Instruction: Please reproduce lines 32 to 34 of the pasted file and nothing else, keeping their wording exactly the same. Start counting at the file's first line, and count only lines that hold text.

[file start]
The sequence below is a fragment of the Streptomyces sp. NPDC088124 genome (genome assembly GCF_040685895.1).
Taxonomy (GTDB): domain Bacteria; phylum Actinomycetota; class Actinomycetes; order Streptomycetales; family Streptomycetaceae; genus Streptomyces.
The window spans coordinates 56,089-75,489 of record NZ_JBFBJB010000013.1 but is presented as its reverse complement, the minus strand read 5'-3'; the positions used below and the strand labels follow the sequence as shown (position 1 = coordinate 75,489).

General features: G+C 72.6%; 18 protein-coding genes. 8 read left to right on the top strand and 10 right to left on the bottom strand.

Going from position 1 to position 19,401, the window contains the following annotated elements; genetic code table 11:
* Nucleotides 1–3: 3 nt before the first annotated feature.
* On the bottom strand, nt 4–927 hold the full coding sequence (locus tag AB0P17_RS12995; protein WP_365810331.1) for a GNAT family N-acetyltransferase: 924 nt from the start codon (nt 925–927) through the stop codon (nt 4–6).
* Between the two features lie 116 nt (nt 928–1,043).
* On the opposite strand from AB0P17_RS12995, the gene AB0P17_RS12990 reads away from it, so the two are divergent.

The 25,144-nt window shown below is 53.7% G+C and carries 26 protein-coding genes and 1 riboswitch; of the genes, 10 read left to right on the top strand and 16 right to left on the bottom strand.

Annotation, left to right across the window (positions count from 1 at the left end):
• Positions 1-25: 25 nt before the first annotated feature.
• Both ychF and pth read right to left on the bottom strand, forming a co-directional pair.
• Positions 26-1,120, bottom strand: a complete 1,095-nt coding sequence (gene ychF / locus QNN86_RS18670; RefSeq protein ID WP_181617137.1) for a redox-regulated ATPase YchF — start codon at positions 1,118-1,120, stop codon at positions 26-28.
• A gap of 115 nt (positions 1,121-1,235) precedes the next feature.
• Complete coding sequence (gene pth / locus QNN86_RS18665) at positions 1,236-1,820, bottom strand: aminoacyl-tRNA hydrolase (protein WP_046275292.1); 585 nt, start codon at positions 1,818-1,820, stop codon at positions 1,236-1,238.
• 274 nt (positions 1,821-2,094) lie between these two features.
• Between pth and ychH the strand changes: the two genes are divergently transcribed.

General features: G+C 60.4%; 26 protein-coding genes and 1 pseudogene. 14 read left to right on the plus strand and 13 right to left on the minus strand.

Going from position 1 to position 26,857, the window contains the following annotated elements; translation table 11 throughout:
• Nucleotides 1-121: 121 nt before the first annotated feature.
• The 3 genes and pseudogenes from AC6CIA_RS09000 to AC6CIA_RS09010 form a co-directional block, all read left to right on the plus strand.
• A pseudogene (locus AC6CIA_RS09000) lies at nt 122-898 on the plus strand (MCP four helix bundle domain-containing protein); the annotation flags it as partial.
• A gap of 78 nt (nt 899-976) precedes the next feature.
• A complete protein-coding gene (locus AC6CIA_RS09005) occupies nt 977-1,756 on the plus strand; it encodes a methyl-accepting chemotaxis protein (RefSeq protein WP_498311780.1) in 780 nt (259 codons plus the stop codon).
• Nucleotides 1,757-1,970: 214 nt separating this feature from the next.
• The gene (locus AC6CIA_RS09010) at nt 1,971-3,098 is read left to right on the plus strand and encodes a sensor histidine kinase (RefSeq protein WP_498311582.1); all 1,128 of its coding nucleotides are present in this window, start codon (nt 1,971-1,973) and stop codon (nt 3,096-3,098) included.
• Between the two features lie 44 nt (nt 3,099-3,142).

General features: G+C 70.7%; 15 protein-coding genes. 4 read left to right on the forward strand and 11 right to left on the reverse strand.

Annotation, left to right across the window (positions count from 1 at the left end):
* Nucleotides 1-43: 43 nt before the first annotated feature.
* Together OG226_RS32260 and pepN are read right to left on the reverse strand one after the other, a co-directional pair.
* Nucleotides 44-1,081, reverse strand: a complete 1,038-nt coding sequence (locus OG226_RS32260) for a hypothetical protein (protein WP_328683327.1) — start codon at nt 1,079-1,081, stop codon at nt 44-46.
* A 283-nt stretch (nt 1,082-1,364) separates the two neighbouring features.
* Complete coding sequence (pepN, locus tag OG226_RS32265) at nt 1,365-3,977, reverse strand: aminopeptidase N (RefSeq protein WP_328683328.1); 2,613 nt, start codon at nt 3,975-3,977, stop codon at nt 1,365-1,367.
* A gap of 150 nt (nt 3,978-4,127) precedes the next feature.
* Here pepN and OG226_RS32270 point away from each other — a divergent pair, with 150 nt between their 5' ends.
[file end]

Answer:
* Together OG226_RS32260 and pepN are read right to left on the reverse strand one after the other, a co-directional pair.
* Nucleotides 44-1,081, reverse strand: a complete 1,038-nt coding sequence (locus OG226_RS32260) for a hypothetical protein (protein WP_328683327.1) — start codon at nt 1,079-1,081, stop codon at nt 44-46.
* A 283-nt stretch (nt 1,082-1,364) separates the two neighbouring features.